Sometime in the near future, U. S. citizens will elect their first
female president. Despite that official mandate, though, said woman
would not be the first female to govern and set policy for the
country. That honor goes to Edith Wilson, wife of Woodrow Wilson,
who held the job from 1913-1921.
In an amazing and long-rumored chapter in American history --- only
fully brought to light in documents released in 1991 --- the second
Mrs. Wilson acted as de facto Commander in Chief while her
husband floated in and out of a comatose state during the last year
and a half of his presidency. Unthinkable in today's mass media,
she shielded the extent of the President's illness and ability to
function both mentally and physically not only from the American
people, but government and White House staff.
Levin's exhaustive and impeccably researched book, nearly a decade
in the making, is not so much a portrait of the intellectual but
stubborn and elitist Wilson as it is of his tenacious and doggedly
protective Edith. After his well-liked first wife died in office,
the depressed President became obsessed with social-climbing widow
Edith Bolling Galt. He eventually proposed only two months after
meeting her --- then waited almost that long for an answer.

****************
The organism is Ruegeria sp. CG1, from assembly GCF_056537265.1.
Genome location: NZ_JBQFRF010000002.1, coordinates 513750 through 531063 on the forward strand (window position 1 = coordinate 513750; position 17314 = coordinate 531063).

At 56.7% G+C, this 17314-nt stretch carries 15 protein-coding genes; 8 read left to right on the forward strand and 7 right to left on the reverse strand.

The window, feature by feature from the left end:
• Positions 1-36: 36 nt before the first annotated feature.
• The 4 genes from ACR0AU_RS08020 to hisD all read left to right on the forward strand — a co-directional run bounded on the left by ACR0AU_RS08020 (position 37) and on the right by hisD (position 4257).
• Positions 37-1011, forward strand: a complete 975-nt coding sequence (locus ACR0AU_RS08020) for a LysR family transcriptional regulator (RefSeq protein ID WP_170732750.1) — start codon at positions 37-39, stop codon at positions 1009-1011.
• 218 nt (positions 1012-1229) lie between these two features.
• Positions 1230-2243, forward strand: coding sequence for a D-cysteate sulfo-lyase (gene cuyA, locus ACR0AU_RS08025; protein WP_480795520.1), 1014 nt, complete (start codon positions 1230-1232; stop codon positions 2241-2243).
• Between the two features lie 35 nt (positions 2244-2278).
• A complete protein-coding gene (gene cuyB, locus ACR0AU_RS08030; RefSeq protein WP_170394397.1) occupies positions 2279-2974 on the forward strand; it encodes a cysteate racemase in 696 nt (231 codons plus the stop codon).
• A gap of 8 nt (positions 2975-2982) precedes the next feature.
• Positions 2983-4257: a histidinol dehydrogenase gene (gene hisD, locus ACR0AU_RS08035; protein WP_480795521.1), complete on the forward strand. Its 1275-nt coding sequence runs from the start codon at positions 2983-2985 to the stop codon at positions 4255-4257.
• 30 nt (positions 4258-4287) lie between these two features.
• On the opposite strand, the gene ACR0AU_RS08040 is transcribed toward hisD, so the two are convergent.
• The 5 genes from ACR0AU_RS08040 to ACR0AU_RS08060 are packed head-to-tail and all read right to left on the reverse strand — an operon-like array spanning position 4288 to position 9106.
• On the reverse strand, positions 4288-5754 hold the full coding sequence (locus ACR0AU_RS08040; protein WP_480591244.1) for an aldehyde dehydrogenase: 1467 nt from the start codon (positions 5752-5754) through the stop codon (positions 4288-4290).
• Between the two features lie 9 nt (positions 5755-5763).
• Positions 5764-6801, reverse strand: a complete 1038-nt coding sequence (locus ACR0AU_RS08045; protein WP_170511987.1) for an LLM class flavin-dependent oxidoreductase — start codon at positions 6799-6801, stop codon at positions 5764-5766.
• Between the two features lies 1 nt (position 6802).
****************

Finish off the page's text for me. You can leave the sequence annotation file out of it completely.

Wilson immediately took his wife into his confidence, alternately
soliciting and brashly receiving her opinion on everything from
Cabinet assignments to major policy speeches. Sensitive documents
that even the most highly placed senators would never lay eyes on
were game for the First Lady's dissection. Unfortunately, many of
her views were egregiously colored by personal prejudices and
pettiness, best exemplified in the case of Colonel Edward House.
Once Wilson's best friend, closest confidante, and brilliant
international negotiator, he was eventually shut out of his duties
--- and history --- by a woman who saw no room for competition for
her husband's attentions.
Most of EDITH AND WOODROW --- perhaps too much --- simply sets the
stage for the events of October 1919 to March 1921, again
impossible to imagine in a modern context. Wilson, on the ropes
politically due to his stubborn insistence that America enter the
post-World War One League of Nations on his unbendable terms,
suffered a paralyzing stroke. Rushed back to the White House, Edith
orchestrated an effort admirable in its sheer audacity: With the
compliance of two physicians, she essentially cut off contact
between Wilson and the entire world with locked doors, drawn
curtains, and bland, generic press bulletins.
With Woodrow vacillating being an alert weakness and a
vegetable-like state, Edith controlled all incoming visitors, mail,
and official documents. And even then only choosing which ones to
bring to her husband's attention and which to answer on her own.
Her numerous directives --- always hastily handwritten and
beginning with the phrase "The President says..." --- became
inescapable as the former brilliant orator and political leader
slowly disintegrated into a shuffling, slack-jawed, bar